AUGUSTA, Ga. – The Houston Open has created an identity as the last chance for a player to qualify for the Masters.
But not next year.
The Masters traditionally ends on the second Sunday of April, and the way the calendar falls in 2013, that pushes it back one week later than usual. The Masters next year will be April 11-14.
That leaves an extra week between Bay Hill — the end of the Florida swing — and the first major of the year. The PGA Tour has decided that Houston will stay the week after Bay Hill, and the Texas Open in San Antonio will take the spot the week before the Masters.
Along with giving players (Ernie Els comes to mind) one final chance to qualify for the Masters, Houston has become an attractive spot for players wanting competition before the first major. It sets up Redstone Golf Club to help prepare players for Augusta.
"We're going to work with it," Houston Open tournament director Steve Timms said. "It's not going to change the strategy at all in terms of how we set up the golf course. We have momentum. We've been received well by the players. We're hopeful they'll continue to want to play in Houston to prepare for the Masters."
But it's less than ideal for Houston.
For starters, the Houston Open will end on Easter Sunday next year. And if that's not enough, the PGA Tour has agreed to move the Tavistock Cup — a Monday-Tuesday exhibition — from the week of Bay Hill to the week of Houston. That made-for-TV gig attracts 24 players, most of them in the Orlando, Fla., area.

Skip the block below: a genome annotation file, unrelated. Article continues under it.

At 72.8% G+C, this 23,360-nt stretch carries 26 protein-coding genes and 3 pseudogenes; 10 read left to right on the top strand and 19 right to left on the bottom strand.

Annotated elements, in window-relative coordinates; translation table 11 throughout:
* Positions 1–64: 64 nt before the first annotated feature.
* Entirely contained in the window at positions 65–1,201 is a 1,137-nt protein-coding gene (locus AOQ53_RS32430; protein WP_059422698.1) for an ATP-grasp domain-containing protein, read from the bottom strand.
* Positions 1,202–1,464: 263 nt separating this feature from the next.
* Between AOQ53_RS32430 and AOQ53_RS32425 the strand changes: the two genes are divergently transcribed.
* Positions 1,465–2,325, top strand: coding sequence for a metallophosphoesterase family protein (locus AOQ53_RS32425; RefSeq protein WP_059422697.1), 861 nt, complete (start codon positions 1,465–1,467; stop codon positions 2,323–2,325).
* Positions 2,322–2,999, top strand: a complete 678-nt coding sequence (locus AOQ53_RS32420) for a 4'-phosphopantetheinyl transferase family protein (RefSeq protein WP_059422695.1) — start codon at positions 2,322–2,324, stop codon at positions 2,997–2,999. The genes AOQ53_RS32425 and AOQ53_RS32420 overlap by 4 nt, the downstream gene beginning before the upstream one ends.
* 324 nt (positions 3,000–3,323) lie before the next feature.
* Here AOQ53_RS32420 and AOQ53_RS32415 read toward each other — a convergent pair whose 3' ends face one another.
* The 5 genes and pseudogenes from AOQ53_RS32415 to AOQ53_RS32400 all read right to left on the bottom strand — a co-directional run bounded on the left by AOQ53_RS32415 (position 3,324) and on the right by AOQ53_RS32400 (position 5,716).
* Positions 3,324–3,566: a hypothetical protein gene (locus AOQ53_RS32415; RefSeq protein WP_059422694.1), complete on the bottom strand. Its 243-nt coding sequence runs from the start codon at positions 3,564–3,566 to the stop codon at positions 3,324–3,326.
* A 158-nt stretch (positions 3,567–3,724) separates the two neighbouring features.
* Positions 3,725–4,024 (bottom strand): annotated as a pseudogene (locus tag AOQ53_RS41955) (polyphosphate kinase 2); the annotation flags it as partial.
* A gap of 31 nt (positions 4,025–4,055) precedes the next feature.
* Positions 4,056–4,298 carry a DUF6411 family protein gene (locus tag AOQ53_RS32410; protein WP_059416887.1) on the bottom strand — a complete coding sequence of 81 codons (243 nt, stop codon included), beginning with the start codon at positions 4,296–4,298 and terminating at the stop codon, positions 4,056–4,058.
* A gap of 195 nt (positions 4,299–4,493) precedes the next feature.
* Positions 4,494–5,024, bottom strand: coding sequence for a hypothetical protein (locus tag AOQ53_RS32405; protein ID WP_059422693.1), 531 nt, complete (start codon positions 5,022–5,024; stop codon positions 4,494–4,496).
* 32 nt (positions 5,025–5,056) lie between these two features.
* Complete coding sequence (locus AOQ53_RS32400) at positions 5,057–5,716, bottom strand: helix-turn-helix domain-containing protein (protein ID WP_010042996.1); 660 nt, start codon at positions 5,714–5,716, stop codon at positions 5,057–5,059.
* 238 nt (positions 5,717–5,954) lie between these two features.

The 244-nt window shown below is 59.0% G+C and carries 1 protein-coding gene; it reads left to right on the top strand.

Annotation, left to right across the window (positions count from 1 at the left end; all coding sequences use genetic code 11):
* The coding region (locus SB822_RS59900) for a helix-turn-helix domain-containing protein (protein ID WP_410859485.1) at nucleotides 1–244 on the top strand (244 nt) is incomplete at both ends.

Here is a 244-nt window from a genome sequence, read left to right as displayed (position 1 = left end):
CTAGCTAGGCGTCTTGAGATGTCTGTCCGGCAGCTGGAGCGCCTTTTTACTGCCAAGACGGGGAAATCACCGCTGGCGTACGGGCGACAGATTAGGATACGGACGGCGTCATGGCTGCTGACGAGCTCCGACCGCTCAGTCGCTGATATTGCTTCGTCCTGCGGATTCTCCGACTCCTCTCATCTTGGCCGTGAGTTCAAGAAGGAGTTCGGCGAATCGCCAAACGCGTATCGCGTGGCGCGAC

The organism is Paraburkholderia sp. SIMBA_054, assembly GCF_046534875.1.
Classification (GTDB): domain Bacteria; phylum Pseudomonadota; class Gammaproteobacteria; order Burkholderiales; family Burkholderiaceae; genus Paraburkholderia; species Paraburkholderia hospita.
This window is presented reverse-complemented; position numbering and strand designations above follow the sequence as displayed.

That roster typically includes Tiger Woods, who represents Team Albany from The Bahamas. And that might hurt the one upside of Houston moving away from the week before the Masters — a chance to get Woods for the first time. Timms spoke to Woods' agent last week at the Masters about the schedule change.
"He said that was interesting, but he doesn't know how that will affect his schedule," Timms said. "Historically, he has played two weeks before the Masters."
The last time this scheduling quirk happened was in 2008. New Orleans was inserted after the Florida swing, and Houston kept its spot before the Masters. Woods did not play in New Orleans that year.
It's the second time in three years the Texas Open has been given a spot that belonged to another tournament. Hilton Head is traditionally the week after the Masters, but in 2011 when the tournament was trying to replace its sponsor, it was moved to two weeks after Augusta. The Texas Open followed the Masters.
Why can't Texas go a week before the Houston Open next year?
According to two officials, the Texas Open contract says that it cannot end on Easter Sunday, which is why it was given the week after the Masters last year. The tournament is one of the top contributors to charity on the PGA Tour, with much of that money coming from a golf outing it holds the day after its event. The fear is that ending on Easter would limit participation in the outing.
Timms sees some positives out of the date change for 2013. There's still a chance he can get Woods. And because it will fall two weeks before the Masters, that will be the cutoff for players trying to get into the top 50 in the world to qualify for the Masters.
"We'll only know next year at this time if that's able to outweigh some of the challenges with Easter," Timms said.
WHAT'S IN A NAME: The name of the most famous shot in Masters history makes no sense.